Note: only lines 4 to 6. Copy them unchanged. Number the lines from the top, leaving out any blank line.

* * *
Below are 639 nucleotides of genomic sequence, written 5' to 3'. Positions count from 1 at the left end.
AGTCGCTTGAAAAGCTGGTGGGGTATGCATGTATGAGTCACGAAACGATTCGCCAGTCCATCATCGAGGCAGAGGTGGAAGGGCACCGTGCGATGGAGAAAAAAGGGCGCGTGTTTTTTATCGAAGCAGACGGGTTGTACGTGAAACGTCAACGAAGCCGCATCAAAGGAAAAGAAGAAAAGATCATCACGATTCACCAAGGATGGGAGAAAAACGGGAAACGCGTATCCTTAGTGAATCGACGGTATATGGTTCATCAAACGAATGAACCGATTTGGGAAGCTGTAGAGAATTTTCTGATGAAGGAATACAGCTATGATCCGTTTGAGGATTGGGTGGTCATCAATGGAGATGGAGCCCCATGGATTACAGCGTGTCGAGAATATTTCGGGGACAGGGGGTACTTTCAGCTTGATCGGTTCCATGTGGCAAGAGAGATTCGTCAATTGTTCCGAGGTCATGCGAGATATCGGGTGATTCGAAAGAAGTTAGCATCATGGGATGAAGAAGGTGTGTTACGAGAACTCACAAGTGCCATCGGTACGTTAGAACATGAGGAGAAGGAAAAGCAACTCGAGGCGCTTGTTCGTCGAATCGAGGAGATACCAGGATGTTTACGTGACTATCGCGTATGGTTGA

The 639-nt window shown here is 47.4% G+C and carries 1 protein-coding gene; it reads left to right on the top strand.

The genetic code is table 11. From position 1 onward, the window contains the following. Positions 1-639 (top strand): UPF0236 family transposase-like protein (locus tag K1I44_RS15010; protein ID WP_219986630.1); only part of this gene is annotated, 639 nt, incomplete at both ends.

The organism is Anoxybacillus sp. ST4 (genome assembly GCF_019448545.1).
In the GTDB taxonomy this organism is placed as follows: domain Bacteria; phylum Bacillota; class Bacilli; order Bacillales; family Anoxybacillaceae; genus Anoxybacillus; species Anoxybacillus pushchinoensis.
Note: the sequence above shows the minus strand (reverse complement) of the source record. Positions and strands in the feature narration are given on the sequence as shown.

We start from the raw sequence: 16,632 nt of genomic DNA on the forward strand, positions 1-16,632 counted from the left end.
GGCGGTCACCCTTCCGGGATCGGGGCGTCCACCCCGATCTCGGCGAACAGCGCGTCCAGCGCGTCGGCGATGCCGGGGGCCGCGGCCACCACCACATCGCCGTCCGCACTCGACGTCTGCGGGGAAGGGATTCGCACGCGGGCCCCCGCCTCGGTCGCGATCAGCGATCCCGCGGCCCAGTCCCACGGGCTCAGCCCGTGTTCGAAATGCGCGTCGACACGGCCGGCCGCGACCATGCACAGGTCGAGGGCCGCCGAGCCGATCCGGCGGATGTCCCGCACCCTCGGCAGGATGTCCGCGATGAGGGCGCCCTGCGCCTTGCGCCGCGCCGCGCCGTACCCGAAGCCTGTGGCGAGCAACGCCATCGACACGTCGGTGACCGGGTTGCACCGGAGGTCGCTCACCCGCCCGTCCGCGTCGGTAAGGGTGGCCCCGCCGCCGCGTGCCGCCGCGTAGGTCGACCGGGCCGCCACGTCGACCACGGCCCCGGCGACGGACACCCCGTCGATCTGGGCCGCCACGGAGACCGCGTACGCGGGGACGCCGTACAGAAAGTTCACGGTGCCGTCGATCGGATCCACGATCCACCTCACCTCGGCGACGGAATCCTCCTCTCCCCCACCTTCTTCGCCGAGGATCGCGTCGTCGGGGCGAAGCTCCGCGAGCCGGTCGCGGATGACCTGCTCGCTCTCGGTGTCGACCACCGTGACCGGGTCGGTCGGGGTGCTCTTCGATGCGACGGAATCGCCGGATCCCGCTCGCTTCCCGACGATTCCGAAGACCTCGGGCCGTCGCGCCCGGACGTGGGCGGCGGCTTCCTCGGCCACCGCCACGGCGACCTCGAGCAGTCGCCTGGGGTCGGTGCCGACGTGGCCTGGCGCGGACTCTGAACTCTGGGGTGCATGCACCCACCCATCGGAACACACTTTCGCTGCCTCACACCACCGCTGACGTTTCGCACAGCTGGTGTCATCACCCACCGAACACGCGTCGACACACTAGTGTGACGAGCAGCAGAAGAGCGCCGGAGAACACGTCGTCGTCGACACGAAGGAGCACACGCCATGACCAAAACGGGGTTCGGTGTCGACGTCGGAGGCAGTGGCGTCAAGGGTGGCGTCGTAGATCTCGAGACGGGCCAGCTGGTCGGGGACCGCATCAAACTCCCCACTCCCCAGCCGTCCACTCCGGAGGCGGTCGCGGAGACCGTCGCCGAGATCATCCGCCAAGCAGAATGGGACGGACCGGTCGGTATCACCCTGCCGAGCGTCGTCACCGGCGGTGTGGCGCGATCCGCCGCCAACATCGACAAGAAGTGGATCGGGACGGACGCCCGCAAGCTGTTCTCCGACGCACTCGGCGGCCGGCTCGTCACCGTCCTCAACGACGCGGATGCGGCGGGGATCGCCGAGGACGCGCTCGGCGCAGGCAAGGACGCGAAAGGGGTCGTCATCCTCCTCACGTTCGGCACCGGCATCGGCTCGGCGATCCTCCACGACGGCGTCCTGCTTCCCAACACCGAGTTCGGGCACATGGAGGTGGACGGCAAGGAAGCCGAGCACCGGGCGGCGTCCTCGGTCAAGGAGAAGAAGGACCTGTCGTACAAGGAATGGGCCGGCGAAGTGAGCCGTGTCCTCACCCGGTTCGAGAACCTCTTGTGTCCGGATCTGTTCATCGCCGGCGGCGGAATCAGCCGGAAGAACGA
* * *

The genetic code is table 11. From position 1 onward, the window contains the following. Positions 1-639 (top strand): UPF0236 family transposase-like protein (locus tag K1I44_RS15010; protein ID WP_219986630.1); only part of this gene is annotated, 639 nt, incomplete at both ends.

The organism is Anoxybacillus sp. ST4 (genome assembly GCF_019448545.1).
In the GTDB taxonomy this organism is placed as follows: domain Bacteria; phylum Bacillota; class Bacilli; order Bacillales; family Anoxybacillaceae; genus Anoxybacillus; species Anoxybacillus pushchinoensis.